Yours for £1 million: Former North Woolwich railway station goes on sale
PUBLISHED: 07:00 24 July 2020
It’s the ultimate railway fanatic’s dream - the chance to own a former train station.
And if you happen to have £1 million going spare, the old North Woolwich station could be yours.
Although no trains have passed through since 2006, when it was closed to make way for the Docklands Light Railway extension, the Pier Road building has remained standing.
But now the station’s boarded up windows and empty rooms could soon be a thing of the past, and the historic property given a new lease of life once more.
Estate agents Strettons have advertised the former station as a commercial building suitable for D1 use - which includes educational, medical or religious purposes.
Whoever purchases the freehold could adapt it for a range of uses, such as a place of worship, a health centre, an art gallery or a nursery - or even revert it to its former use as a museum.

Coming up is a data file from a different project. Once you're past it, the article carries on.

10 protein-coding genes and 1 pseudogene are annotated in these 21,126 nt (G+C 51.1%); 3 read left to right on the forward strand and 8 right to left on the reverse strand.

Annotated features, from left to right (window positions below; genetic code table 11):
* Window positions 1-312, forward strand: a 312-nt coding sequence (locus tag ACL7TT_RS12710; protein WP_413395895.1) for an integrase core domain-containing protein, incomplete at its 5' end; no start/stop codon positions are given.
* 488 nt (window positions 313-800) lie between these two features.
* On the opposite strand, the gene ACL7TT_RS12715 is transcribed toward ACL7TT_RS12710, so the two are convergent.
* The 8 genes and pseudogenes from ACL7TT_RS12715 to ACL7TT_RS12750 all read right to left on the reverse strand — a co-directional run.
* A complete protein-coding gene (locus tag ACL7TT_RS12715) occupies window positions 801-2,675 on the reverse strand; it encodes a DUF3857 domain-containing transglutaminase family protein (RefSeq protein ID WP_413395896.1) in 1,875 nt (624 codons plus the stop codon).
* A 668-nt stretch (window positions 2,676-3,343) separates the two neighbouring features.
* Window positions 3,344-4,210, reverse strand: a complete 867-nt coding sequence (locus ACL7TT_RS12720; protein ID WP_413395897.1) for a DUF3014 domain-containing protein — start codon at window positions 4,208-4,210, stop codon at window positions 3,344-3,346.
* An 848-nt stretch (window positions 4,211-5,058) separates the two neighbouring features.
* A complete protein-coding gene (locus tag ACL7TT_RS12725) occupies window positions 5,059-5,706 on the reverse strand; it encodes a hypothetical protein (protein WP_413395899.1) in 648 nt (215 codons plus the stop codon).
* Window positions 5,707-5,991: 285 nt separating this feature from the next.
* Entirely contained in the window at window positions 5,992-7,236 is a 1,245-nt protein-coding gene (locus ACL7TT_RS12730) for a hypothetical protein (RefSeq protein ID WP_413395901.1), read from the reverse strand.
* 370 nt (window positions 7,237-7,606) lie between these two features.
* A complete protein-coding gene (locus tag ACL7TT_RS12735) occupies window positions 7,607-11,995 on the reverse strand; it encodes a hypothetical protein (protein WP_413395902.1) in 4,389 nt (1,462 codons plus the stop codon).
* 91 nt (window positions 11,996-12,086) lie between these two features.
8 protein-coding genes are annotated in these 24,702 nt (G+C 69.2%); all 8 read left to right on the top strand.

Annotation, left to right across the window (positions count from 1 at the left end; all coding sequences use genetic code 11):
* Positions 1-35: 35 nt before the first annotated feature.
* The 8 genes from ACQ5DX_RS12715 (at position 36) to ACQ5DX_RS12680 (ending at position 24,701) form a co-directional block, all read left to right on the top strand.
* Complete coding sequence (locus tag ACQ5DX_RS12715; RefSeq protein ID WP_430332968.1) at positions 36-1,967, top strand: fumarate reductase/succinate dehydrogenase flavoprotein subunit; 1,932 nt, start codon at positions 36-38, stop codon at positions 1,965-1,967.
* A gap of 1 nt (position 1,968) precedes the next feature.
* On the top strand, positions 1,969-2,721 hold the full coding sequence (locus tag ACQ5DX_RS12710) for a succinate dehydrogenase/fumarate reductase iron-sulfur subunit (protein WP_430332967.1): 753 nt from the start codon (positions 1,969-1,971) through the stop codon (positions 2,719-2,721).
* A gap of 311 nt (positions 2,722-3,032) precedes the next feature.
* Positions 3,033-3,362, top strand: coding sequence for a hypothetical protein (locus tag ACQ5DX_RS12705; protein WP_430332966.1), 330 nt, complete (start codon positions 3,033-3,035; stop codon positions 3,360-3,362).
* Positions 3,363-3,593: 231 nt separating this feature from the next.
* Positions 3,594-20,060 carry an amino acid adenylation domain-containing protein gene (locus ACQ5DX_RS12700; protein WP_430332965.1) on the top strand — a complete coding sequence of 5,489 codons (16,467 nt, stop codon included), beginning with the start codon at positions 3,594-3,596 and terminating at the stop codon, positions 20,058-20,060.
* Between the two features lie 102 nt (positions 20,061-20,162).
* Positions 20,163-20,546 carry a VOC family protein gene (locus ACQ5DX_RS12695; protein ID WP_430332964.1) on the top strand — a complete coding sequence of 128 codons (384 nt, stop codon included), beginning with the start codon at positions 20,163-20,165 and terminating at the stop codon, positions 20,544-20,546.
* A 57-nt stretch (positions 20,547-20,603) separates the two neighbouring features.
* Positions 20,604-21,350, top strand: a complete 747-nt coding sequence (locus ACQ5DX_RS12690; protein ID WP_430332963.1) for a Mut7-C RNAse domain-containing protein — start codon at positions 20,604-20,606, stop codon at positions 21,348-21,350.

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The Grade II-listed site boasts around 5,000 sq ft of floor space as well as an outdoor area, partially covered by a canopy that is protected under the listed status, that could be used as a garden or play area.
And whatever the new owner decides to do with the site, they will be adding to more than 170 years of history.
North Woolwich station dates back to 1847 when it was opened as the southern terminus of the Eastern Counties and Thames Junction Railway, which ran from Stratford. The station was built just a short walk away from the pier, where customers wanting to travel south of the river could board a ferry.
The line later became part of the Great Eastern Railway - which also had services running from east London to Essex, Norfolk and Suffolk in a broadly similar way to the modern-day Greater Anglia network.
In 1979, the station became part of the North London Line extension until it - and Silvertown station, the next stop on the line - were shut down in 2006. Both areas are now served by DLR stations instead.
The North Woolwich Old Station Museum opened on the site in 1984, using the original station buildings and one disused platform to explore the history of the Great Eastern Railway.
Featuring a reconstructed 1920s ticket office as well as engines, carriages and other railway memorabilia, the museum closed in 2008.
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